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Film Review: Summer of Soul and Black Conflux

Arts Review2021-7-2By: Marc Glassman

 

Thoughtful films for an important weekend

By Marc Glassman

 

Summer of Soul (…Or, When the Revolution Could Not Be Televised)

Ahmir “Questlove” Thompson, director

US, 2021, 157 minutes

Starring: Tony Lawrence, Stevie Wonder, Jesse Jackson, The 5th Dimension (including Marilyn McCoo and Billy Davis), Sly and the Family Stone, Nina Simone, Abbey Lincoln, Max Roach, B.B. King, Mahalia Jackson, The Staples Singers (including Mavis Staples), Moms Mabley, Hugh Masekela, Gladys Knight & the Pips, the Chambers Brothers, Mayor John Lindsay

While celebrity director Ahmir “Questlove” Thompson and his producers have made much about their doc Summer of Soul (…Or, When the Revolution Could Not Be Televised) finally being made more than 50 years after the 1969 Harlem Cultural Festival took place, it is a great time for the film to be released. Hip hop, rap, house, electronica, drum & bass (and many others) have long since replaced gospel, jazz and r&b and blues as popular music genres but the Black Power politics of 1969 is suddenly immensely relevant in this age of George Floyd, BLM and grass roots activism. And the performers who performed at what is now Marcus Garvey Park are now legendary: B.B. King, Stevie Wonder, Gladys Knight & the Pips, Abbey Lincoln, Nina Simone, Mavis Staples with “Pop” and her sisters.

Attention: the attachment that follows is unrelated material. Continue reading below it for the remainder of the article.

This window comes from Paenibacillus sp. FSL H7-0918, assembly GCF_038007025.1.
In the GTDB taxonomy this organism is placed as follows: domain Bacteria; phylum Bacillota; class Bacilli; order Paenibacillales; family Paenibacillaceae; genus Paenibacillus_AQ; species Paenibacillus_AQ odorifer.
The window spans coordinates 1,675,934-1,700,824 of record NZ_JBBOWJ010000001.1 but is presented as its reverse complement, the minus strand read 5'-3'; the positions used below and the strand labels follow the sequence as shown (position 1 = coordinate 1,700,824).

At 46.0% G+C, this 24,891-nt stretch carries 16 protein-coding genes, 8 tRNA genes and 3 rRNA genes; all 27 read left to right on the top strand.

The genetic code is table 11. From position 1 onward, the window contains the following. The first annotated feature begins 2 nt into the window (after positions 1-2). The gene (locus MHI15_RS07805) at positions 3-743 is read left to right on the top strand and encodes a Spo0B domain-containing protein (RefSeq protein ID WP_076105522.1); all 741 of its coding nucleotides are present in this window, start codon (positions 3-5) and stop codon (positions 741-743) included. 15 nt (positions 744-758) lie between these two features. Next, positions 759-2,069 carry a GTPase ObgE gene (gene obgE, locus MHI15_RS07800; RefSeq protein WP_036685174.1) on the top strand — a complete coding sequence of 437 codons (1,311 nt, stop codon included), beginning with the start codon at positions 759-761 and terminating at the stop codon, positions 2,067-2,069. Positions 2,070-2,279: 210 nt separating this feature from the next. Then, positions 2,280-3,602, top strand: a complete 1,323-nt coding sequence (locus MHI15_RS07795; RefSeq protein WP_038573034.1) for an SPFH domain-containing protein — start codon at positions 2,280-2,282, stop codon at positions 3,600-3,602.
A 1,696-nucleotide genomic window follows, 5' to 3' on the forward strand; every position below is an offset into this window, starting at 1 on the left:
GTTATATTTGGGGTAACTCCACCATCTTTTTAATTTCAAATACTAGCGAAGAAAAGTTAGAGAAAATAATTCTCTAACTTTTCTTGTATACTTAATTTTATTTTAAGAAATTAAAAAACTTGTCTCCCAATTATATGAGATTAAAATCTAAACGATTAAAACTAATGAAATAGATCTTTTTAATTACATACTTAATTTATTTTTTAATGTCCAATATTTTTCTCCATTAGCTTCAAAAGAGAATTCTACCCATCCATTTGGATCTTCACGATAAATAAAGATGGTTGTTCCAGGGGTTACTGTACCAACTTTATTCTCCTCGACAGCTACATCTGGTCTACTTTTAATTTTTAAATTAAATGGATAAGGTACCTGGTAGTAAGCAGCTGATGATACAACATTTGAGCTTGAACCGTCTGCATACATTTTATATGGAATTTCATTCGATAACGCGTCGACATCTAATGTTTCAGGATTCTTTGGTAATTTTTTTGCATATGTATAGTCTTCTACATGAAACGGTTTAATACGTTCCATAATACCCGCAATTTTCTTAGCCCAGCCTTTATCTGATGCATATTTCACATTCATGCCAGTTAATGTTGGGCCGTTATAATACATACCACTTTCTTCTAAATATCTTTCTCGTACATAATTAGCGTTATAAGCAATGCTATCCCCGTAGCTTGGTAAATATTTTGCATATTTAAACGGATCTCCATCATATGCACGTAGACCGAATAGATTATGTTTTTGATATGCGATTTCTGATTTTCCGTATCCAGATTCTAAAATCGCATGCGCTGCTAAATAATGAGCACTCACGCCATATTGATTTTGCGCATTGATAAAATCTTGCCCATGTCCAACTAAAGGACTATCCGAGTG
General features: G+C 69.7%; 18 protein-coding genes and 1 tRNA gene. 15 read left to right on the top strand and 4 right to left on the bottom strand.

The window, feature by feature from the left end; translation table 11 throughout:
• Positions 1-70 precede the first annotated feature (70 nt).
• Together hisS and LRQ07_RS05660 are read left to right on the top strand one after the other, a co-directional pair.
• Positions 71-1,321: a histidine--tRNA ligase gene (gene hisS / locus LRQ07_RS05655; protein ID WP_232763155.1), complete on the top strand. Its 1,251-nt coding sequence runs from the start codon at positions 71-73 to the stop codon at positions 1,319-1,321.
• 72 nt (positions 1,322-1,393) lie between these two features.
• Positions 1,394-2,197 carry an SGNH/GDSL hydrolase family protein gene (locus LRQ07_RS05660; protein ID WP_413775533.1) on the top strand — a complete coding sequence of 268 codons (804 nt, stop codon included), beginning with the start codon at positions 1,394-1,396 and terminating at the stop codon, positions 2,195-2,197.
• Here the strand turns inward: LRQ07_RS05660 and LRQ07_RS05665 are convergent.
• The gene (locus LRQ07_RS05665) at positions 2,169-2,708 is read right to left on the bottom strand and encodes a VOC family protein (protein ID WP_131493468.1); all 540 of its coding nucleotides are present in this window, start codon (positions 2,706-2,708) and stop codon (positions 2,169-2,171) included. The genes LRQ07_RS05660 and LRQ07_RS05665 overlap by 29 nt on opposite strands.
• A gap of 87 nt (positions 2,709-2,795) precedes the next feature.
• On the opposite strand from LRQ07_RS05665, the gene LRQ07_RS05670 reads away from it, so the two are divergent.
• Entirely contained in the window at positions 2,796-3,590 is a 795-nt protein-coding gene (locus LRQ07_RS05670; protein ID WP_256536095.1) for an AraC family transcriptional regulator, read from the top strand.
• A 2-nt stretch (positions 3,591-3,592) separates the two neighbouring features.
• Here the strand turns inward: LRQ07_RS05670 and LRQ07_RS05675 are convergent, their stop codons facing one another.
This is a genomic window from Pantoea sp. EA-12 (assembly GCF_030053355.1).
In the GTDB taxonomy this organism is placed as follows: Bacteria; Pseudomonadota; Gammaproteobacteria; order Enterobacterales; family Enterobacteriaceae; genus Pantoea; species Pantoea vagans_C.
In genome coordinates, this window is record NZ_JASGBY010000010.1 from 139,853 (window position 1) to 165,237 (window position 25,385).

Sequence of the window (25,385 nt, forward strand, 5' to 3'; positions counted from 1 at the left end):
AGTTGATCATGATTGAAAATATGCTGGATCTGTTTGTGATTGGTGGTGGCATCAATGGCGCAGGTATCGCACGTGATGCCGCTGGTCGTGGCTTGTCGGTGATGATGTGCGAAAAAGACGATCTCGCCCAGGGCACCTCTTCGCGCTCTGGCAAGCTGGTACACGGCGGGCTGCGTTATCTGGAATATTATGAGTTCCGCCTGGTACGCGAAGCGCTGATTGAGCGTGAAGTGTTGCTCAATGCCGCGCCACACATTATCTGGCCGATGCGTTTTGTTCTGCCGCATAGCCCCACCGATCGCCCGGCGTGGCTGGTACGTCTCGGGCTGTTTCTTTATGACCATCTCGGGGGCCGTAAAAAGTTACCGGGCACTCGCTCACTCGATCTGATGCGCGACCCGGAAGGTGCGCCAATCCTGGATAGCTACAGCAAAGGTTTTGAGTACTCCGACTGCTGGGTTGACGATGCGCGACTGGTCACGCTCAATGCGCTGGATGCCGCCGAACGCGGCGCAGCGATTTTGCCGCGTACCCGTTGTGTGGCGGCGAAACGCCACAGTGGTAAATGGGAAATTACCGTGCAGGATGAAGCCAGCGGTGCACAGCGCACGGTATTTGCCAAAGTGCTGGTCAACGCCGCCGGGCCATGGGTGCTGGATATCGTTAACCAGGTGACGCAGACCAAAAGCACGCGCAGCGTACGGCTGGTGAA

Summer of Soul is that rarity, a documentary that might just be the most anticipated film of the year. Questlove’s film premiered to astonishing press notices at this year’s Sundance festival– one of the first to actually have a crowd attend–and went on to win the Grand Jury prize and the Audience Award at Park City. Now a film about a series of outdoor concerts in Harlem that attracted over 300,000 people in 1969 will become a hugely popular event in the rapidly changing pandemic world of today. Audiences will come expecting to hear wonderful music and they will certainly be rewarded by the brilliant blues playing of B.B. King, the inflammatory jazz of Abbey Lincoln with Max Roach and the skilled moves and vocalizing of Gladys Knight & the Pips. With Questlove as the film’s director, insightful looks into the music of the Sixties were bound to have pride of place in Summer of Soul. A famous drummer in his own right, Questlove has placed an intense drum solo by Stevie Wonder into a key moment in the film and included a personal anecdote by Mavis Staples in which gospel great Mahalia Jackson quietly anointed her on stage—woman to woman–as the new Diva of Gospel.